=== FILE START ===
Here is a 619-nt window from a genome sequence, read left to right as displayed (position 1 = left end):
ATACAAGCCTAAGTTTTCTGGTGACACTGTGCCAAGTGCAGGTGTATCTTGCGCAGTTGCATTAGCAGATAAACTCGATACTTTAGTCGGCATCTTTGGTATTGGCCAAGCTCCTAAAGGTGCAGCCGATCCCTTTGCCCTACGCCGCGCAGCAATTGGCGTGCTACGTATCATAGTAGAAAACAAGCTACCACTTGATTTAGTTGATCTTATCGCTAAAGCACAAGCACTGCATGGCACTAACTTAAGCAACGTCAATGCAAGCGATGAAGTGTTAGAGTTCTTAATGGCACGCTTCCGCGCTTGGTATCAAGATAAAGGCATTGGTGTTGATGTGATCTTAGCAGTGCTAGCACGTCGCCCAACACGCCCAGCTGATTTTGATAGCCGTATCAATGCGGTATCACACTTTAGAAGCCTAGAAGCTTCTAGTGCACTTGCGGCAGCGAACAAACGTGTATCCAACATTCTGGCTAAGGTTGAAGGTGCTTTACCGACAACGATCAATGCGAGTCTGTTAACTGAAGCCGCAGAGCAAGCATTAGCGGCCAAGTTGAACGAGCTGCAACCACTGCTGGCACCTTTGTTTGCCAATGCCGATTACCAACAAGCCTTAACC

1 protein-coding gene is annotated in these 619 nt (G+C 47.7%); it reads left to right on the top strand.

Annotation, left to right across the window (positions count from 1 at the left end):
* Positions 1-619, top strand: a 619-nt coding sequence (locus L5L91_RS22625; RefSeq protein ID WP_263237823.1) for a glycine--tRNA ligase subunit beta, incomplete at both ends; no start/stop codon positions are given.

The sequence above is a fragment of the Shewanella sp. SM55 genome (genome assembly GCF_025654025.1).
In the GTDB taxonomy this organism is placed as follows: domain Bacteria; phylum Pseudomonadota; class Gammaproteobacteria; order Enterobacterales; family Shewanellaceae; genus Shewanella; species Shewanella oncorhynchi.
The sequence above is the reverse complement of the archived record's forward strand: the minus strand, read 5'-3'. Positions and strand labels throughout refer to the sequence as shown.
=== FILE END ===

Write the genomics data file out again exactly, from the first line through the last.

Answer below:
Here is a 619-nt window from a genome sequence, read left to right as displayed (position 1 = left end):
ATACAAGCCTAAGTTTTCTGGTGACACTGTGCCAAGTGCAGGTGTATCTTGCGCAGTTGCATTAGCAGATAAACTCGATACTTTAGTCGGCATCTTTGGTATTGGCCAAGCTCCTAAAGGTGCAGCCGATCCCTTTGCCCTACGCCGCGCAGCAATTGGCGTGCTACGTATCATAGTAGAAAACAAGCTACCACTTGATTTAGTTGATCTTATCGCTAAAGCACAAGCACTGCATGGCACTAACTTAAGCAACGTCAATGCAAGCGATGAAGTGTTAGAGTTCTTAATGGCACGCTTCCGCGCTTGGTATCAAGATAAAGGCATTGGTGTTGATGTGATCTTAGCAGTGCTAGCACGTCGCCCAACACGCCCAGCTGATTTTGATAGCCGTATCAATGCGGTATCACACTTTAGAAGCCTAGAAGCTTCTAGTGCACTTGCGGCAGCGAACAAACGTGTATCCAACATTCTGGCTAAGGTTGAAGGTGCTTTACCGACAACGATCAATGCGAGTCTGTTAACTGAAGCCGCAGAGCAAGCATTAGCGGCCAAGTTGAACGAGCTGCAACCACTGCTGGCACCTTTGTTTGCCAATGCCGATTACCAACAAGCCTTAACC

1 protein-coding gene is annotated in these 619 nt (G+C 47.7%); it reads left to right on the top strand.

Annotation, left to right across the window (positions count from 1 at the left end):
* Positions 1-619, top strand: a 619-nt coding sequence (locus L5L91_RS22625; RefSeq protein ID WP_263237823.1) for a glycine--tRNA ligase subunit beta, incomplete at both ends; no start/stop codon positions are given.

The sequence above is a fragment of the Shewanella sp. SM55 genome (genome assembly GCF_025654025.1).
In the GTDB taxonomy this organism is placed as follows: domain Bacteria; phylum Pseudomonadota; class Gammaproteobacteria; order Enterobacterales; family Shewanellaceae; genus Shewanella; species Shewanella oncorhynchi.
The sequence above is the reverse complement of the archived record's forward strand: the minus strand, read 5'-3'. Positions and strand labels throughout refer to the sequence as shown.